dc.description.abstractBackground. Coronary microvascular dysfunction associated with endothelial dysfunction is often found in many cardiac conditions, including cardiovascular risk factors, and inflammation would be playing a key role in all this epiphenomenon. Actually, atherosclerosis is seen as an active inflammatory and immune-mediated process in which leukocytes and soluble factors (antibodies, activated complement, cytokines) play a role in accelerating vessel pathology. Patients with systemic inflammatory, autoimmune disease, such as rheumatoid arthritis (AR) and systemic lupus erythematosus (SLE), suffer from increased cardiovascular morbidity and mortality owing to accelerated atherosclerosis and premature coronary disease. The excess risk observed in these patients appears to be driven by the damaging effects of systemic inflammation on the vasculature. A low grade of inflammation could also play a role in the pathogenesis of cardiac syndrome X (ie typical angina and transient myocardial ischemia despite normal coronary arteries) in which coronary microvascular dysfunction has been show to lead myocardial ischemia. Aims. To demonstrate that exposure to chronic inflammation results in coronary microvascular dysfunction (CMD). We speculate that the degree of CMD is directly related to time exposed to inflammation and also hypothesise a potential role of inflammation in the modulation of coronary microvascular responses in some patients. Methods. We carried out 2 separated studies in which systemic inflammatory (AR and LES) patients and CSX patients were analyzed by using positron emission tomography. Resting and hyperaemic (adenosine, 140 μg/Kg/min) myocardial blood flow (MBF) was measured in both groups of patients and in matched healthy volunteers as controls. Results. Although resting MBF was similar in patients (AR/LES and CSX) and controls, abnormalities of the coronary microvascular function were found in both studies, with reduced coronary flow reserve (CFR). CSX patients with C reactive protein levels higher of 3 mg/L at study entry had more severe impairment of CFR. In AR/SLE patients, CFR was inversely related to disease duration (r=-0.65; p<0.001). In both groups of patients, we also found that patients showing ischaemic electrocardiographic changes during adenosine induced hyperaemia, had lower CFR and longer disease duration (AR/LES patients) or higher CRP levels (CSX patients) when compared with patients without changes. Conclusions. Chronic inflammation in the absence of significant coronary disease and traditional cardiovascular risk factors is associated with severe abnormalities of coronary microcirculation, and the degree of this CMD is related with the exposure time to inflammation. We suggest a role for inflammation in the modulation of coronary responses in patients with CSX. This may represent an early marker of cardiovascular disease which precedes and contributes to accelerated atherogenesis.es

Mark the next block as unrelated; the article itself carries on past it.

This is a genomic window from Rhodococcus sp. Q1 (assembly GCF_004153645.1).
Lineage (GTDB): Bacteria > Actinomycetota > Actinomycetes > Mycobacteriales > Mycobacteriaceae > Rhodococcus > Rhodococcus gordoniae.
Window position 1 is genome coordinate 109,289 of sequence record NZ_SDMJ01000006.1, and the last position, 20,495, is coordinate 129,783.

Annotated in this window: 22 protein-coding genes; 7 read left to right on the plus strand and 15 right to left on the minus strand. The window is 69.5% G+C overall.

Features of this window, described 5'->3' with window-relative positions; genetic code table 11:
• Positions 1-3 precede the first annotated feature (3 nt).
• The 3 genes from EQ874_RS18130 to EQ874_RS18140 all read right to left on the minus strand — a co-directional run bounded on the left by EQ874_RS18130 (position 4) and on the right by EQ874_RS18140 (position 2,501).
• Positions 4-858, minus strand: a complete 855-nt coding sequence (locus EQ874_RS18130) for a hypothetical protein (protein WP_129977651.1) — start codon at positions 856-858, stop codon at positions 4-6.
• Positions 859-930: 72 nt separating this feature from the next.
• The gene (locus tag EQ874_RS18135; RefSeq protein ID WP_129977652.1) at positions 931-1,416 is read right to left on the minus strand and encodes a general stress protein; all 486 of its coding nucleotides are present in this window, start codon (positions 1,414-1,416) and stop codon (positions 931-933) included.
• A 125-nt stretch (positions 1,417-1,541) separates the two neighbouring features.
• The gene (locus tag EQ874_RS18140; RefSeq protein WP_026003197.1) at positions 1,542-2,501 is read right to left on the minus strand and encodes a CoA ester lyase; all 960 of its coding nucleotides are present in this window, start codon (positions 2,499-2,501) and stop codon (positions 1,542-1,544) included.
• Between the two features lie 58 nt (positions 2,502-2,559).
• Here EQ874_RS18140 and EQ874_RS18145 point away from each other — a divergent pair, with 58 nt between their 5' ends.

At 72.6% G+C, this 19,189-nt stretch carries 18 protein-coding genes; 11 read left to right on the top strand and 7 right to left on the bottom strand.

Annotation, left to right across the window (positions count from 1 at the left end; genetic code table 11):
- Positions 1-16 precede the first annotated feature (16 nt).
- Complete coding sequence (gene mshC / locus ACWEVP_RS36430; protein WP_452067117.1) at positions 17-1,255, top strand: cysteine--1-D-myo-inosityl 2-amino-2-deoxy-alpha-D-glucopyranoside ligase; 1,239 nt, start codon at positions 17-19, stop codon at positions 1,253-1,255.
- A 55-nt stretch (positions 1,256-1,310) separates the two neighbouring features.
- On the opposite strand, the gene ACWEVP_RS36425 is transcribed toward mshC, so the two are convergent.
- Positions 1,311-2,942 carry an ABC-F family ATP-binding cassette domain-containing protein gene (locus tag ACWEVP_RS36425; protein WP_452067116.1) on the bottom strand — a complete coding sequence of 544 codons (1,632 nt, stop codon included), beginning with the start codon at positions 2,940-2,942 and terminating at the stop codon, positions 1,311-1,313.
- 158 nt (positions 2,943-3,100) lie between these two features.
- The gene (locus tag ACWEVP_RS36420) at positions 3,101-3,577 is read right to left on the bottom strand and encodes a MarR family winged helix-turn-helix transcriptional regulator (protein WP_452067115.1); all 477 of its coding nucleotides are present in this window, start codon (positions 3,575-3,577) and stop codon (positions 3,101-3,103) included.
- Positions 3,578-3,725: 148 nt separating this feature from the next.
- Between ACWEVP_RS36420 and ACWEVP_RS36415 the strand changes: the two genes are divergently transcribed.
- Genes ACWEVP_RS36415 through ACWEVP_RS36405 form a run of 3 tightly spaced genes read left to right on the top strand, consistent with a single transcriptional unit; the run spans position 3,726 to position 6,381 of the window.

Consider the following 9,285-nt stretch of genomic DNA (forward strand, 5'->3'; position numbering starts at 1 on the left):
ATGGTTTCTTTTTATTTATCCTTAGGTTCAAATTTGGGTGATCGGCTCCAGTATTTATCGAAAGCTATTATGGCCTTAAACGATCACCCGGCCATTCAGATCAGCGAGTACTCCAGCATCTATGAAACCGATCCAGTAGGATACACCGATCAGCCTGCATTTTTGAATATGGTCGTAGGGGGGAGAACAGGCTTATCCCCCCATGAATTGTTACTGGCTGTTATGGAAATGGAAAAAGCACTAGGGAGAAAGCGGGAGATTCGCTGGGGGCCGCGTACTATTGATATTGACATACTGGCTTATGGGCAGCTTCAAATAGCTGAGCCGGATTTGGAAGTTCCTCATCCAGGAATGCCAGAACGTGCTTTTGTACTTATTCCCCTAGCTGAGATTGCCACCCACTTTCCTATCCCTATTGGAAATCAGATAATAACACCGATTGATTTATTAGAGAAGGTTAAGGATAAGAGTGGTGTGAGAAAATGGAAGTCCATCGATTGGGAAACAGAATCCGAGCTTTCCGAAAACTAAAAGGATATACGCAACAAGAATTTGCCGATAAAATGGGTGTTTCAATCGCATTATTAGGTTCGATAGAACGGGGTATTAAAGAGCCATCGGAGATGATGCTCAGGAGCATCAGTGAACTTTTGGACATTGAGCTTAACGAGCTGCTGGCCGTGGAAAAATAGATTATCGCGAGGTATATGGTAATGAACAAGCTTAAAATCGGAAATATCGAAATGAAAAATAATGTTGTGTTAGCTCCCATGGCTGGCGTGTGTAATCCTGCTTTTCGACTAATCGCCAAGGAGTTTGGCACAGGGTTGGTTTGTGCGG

dc.formatapplication/pdfes
dc.language.isospaes
dc.rightsAtribución-NoComercial-SinDerivadas 4.0 España
dc.rights.urihttp://creativecommons.org/licenses/by-nc-nd/4.0/*
dc.subjectCoronary circulationes
dc.subjectInflammationes
dc.subjectMyocardial blood flowes
dc.subjectRheumatoid arthritises
dc.subjectSystemic Lupus Erythematosuses
dc.subjectCardiac Syndrome Xes
dc.subjectPositron emission tomographyes
dc.titleDisfunción microvascular coronaria e inflamación crónicaes
dc.typeinfo:eu-repo/semantics/doctoralThesises
dcterms.identifierhttps://ror.org/03yxnpp24
dc.type.versioninfo:eu-repo/semantics/publishedVersiones
dc.rights.accessRightsinfo:eu-repo/semantics/openAccesses
dc.contributor.affiliationUniversidad de Sevilla. Departamento de Farmacología, Pediatría y Radiologíaes
dc.identifier.idushttps://idus.us.es/xmlui/handle/11441/39641

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Except where otherwise noted, this item's license is described as: Atribución-NoComercial-SinDerivadas 4.0 España